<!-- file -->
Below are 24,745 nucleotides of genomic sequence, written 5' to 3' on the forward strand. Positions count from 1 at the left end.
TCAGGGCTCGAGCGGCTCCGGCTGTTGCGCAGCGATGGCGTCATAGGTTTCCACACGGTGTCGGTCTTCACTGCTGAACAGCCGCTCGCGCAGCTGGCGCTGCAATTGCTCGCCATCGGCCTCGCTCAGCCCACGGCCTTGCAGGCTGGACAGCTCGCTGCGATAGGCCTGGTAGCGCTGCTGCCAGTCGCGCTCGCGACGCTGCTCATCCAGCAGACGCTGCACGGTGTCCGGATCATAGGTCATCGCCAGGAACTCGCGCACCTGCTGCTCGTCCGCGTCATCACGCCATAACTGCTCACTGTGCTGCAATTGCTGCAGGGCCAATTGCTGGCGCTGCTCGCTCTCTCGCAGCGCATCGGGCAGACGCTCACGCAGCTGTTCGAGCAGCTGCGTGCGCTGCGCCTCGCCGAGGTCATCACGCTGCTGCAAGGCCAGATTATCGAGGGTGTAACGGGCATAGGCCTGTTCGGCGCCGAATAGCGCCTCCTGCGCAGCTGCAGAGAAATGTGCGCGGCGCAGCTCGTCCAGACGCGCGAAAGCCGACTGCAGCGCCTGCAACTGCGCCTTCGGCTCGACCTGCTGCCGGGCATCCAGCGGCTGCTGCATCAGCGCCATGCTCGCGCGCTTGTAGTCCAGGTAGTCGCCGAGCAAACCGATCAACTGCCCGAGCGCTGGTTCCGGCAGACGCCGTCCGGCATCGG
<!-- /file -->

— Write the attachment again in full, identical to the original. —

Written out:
Below are 24,745 nucleotides of genomic sequence, written 5' to 3' on the forward strand. Positions count from 1 at the left end.
TCAGGGCTCGAGCGGCTCCGGCTGTTGCGCAGCGATGGCGTCATAGGTTTCCACACGGTGTCGGTCTTCACTGCTGAACAGCCGCTCGCGCAGCTGGCGCTGCAATTGCTCGCCATCGGCCTCGCTCAGCCCACGGCCTTGCAGGCTGGACAGCTCGCTGCGATAGGCCTGGTAGCGCTGCTGCCAGTCGCGCTCGCGACGCTGCTCATCCAGCAGACGCTGCACGGTGTCCGGATCATAGGTCATCGCCAGGAACTCGCGCACCTGCTGCTCGTCCGCGTCATCACGCCATAACTGCTCACTGTGCTGCAATTGCTGCAGGGCCAATTGCTGGCGCTGCTCGCTCTCTCGCAGCGCATCGGGCAGACGCTCACGCAGCTGTTCGAGCAGCTGCGTGCGCTGCGCCTCGCCGAGGTCATCACGCTGCTGCAAGGCCAGATTATCGAGGGTGTAACGGGCATAGGCCTGTTCGGCGCCGAATAGCGCCTCCTGCGCAGCTGCAGAGAAATGTGCGCGGCGCAGCTCGTCCAGACGCGCGAAAGCCGACTGCAGCGCCTGCAACTGCGCCTTCGGCTCGACCTGCTGCCGGGCATCCAGCGGCTGCTGCATCAGCGCCATGCTCGCGCGCTTGTAGTCCAGGTAGTCGCCGAGCAAACCGATCAACTGCCCGAGCGCTGGTTCCGGCAGACGCCGTCCGGCATCGG